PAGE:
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Internet Fatigue: How To Avoid It

by ikalmayang

Malaysian Twitter is riding on the political instability following the recent general election. Countless news on the war in Ukraine bombards our social media timeline, and TikTok is rife with Iranian activists imploring for their voices to be heard amidst their government’s oppressive regime. These are crucial news demanding our attention, with none being less important than the other.

It is no doubt that we have been spending a lot more time online, whether it be news portals or social media feeding on content in hopes to get updates about current affairs –  but these can often lead us down the rabbit hole and be detrimental to our own mental wellbeing, especially when we find ourselves feeling more negative when excessively consuming bad news. 

Therefore, it’s important to recognise that we are experiencing these things, and catch ourselves before we make things worse. Here are 5 tips to ensure that we can avoid internet fatigue. 

  • Step Away from Your Device

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This isn’t much of a tip as it is a necessity. Research has shown that continuous time spent on social media has direct links to increased sense of anxiety and depression. Feelings of inadequacy and helplessness, for example, are some of the effects of prolonged time spent on social media. Therefore, it’s important to mentally check-in and realise when you need a break from being online. 

  • Choose to Consume Light Media

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The beauty of algorithms and the overall vast and unlimited space of the internet is that you’re able to pick and choose to some extent what you’d like to see. Consuming light media perhaps is one of the best ways to practice disengaging your thoughts from things that might cause compassion fatigue. Pick up a light comedy, or even indulge yourself in cat videos. If you find that being online is something you can’t avoid doing, find something that can lift you up.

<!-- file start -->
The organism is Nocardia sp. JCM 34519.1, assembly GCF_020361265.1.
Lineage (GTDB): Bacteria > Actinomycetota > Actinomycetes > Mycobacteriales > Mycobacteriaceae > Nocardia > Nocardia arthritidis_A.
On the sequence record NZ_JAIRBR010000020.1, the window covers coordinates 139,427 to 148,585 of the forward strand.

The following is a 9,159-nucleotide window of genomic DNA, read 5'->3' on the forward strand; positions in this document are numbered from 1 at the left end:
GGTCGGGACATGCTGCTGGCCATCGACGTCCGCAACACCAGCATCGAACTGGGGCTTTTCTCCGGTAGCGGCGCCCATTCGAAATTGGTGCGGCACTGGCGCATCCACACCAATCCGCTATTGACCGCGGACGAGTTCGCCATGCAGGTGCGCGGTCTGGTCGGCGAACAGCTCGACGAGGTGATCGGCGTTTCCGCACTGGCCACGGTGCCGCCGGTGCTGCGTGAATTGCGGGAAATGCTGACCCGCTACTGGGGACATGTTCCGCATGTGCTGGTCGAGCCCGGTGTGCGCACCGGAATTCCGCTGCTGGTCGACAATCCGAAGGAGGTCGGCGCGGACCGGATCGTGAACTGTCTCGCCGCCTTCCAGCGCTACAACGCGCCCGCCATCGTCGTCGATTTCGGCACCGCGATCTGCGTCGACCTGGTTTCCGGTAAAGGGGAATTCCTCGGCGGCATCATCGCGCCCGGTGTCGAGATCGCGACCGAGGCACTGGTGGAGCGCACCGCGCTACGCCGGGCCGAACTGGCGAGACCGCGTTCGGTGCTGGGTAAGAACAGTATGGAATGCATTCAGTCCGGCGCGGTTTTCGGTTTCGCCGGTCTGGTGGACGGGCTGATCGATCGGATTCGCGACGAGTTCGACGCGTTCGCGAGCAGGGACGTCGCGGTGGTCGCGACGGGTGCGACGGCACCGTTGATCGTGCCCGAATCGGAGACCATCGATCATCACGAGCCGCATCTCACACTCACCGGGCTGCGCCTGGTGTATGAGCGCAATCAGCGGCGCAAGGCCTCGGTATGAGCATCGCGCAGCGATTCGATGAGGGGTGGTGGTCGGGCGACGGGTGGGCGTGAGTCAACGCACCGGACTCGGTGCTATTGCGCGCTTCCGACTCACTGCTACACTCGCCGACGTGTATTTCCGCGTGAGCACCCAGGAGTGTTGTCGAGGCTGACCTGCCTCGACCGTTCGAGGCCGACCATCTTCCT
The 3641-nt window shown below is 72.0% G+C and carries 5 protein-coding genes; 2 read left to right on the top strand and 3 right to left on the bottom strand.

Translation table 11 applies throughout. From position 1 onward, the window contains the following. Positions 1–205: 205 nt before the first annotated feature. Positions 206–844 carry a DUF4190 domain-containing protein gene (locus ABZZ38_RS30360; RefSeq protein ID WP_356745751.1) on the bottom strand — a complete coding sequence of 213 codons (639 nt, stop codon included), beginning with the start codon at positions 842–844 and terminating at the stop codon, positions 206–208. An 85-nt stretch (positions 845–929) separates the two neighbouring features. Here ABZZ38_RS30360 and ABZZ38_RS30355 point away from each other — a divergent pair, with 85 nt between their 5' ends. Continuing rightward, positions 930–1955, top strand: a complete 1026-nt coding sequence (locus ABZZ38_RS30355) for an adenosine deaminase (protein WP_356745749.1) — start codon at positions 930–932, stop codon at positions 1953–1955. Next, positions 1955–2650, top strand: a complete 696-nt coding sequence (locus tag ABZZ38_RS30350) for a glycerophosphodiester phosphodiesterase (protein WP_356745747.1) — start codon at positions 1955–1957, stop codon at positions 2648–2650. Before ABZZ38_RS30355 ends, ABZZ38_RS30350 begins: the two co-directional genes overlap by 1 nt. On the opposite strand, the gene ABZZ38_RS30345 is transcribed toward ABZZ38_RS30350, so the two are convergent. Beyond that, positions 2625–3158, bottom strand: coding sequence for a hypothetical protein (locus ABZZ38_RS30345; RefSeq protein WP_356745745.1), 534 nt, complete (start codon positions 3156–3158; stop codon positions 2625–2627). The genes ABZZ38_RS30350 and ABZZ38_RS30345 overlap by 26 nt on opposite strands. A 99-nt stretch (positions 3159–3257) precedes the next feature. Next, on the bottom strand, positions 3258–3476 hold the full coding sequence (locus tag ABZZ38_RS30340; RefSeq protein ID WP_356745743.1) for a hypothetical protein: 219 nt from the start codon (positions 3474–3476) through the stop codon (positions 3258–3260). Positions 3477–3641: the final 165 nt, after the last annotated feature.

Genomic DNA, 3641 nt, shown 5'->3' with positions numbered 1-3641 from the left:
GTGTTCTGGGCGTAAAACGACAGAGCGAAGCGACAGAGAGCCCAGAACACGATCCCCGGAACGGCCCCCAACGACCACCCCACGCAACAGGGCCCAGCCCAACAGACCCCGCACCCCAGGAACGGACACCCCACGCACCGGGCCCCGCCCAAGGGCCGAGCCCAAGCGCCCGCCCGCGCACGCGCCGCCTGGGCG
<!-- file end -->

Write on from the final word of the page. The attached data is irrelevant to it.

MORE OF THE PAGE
• Practice Mindful Scrolling (or Avoid Doomscrolling). 

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First of all, what is doomscrolling? 

It is a compulsive habit that is built out of excessively scrolling through bad news on social media. Doomscrolling can cause you to get sucked into a vicious cycle of bad news that can potentially render you into a state of high-alert and elevated anxiety. Therefore, practicing mindful scrolling is essential to a healthier relationship with the internet. 

Mindful scrolling can be achieved through understanding what kind of content is being put out and how it can affect you as a reader. It is good to keep up with current issues, but know it becomes a detriment when it starts to negatively affect you. 

  • Reach out to Friends and Families

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Have open discussions. When you find yourself overwhelmed, especially with the amount of content that you’ve been exposed to, it’s good to engage yourself in worthwhile conversations. Talking is proven to help alleviate internalised feelings of negativity and fatigue. 

  • Focus on Your Hobbies

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Been putting off that book you’ve always wanted to read? What about that puzzle you abandoned halfway through? Pick these hobbies back up. Not only does focusing on a task help you improve your attention and focus, it also takes away feelings of negativity, is cathartic and gives you a sense of accomplishment. It is time spent meaningfully, food for the soul, and allows your mind to take a break from information overload. 

All in all, while it is good to keep track of news and current issues by being online, we’d do well to take better care of our mental health and recognise when it’s time to take a break, especially to avoid compassion fatigue. The world will keep spinning, regardless. Take it easy.

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